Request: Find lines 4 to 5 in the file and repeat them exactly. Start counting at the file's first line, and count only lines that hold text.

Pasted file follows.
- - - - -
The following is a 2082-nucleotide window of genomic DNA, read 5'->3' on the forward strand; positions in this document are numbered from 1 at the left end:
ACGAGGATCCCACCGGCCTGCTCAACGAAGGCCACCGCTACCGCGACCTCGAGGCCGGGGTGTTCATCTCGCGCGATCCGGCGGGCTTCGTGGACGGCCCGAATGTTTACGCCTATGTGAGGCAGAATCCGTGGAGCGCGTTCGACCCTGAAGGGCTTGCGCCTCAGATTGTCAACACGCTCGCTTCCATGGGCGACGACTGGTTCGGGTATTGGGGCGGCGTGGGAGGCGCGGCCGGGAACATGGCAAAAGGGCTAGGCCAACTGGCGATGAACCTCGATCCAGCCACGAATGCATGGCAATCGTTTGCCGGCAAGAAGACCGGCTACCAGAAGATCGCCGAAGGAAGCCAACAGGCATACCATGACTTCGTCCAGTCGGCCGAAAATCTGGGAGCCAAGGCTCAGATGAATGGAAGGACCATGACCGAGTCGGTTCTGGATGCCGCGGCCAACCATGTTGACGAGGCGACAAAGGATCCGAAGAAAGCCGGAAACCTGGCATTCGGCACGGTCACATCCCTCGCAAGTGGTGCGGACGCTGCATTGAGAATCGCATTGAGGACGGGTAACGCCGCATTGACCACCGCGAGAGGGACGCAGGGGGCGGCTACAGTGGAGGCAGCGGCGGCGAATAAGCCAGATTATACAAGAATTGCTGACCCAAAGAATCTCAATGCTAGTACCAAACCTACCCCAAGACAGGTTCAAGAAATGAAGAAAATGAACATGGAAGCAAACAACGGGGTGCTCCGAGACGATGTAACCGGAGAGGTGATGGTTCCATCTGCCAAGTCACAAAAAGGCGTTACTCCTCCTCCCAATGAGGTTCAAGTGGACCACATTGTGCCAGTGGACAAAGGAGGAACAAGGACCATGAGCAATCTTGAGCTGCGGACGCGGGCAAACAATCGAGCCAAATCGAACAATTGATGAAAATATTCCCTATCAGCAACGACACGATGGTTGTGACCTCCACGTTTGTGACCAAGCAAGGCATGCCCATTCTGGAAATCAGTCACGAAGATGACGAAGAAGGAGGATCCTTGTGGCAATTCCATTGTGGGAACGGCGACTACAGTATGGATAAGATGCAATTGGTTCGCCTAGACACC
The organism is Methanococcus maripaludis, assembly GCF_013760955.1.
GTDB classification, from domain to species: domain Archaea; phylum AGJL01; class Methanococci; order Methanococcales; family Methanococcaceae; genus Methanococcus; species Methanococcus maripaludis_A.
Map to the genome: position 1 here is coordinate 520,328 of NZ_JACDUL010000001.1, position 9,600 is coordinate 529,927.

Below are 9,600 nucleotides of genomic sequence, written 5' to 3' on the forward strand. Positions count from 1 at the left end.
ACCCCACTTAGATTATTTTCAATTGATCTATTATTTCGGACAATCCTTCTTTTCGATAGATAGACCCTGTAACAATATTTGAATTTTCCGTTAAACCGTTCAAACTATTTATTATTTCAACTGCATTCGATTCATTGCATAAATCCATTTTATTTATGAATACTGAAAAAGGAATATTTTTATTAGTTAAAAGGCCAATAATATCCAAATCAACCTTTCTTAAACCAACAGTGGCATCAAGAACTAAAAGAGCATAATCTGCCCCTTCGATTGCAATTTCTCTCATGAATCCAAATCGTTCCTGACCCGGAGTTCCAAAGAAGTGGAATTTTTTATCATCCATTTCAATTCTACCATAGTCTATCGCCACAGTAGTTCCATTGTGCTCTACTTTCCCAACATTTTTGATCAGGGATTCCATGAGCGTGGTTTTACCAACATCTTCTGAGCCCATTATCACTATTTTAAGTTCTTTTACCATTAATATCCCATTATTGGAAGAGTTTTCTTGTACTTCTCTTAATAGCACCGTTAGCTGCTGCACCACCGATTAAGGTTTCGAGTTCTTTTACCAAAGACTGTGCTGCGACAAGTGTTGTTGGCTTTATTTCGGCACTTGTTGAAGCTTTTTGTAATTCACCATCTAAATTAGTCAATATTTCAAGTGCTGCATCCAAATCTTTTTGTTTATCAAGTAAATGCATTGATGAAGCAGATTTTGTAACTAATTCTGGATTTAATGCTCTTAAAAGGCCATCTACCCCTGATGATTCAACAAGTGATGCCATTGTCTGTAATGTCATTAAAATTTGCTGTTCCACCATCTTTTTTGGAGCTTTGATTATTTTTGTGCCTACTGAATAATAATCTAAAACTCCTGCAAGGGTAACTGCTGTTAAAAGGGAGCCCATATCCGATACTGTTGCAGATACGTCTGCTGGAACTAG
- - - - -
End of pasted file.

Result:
GTDB classification, from domain to species: domain Archaea; phylum AGJL01; class Methanococci; order Methanococcales; family Methanococcaceae; genus Methanococcus; species Methanococcus maripaludis_A.
Map to the genome: position 1 here is coordinate 520,328 of NZ_JACDUL010000001.1, position 9,600 is coordinate 529,927.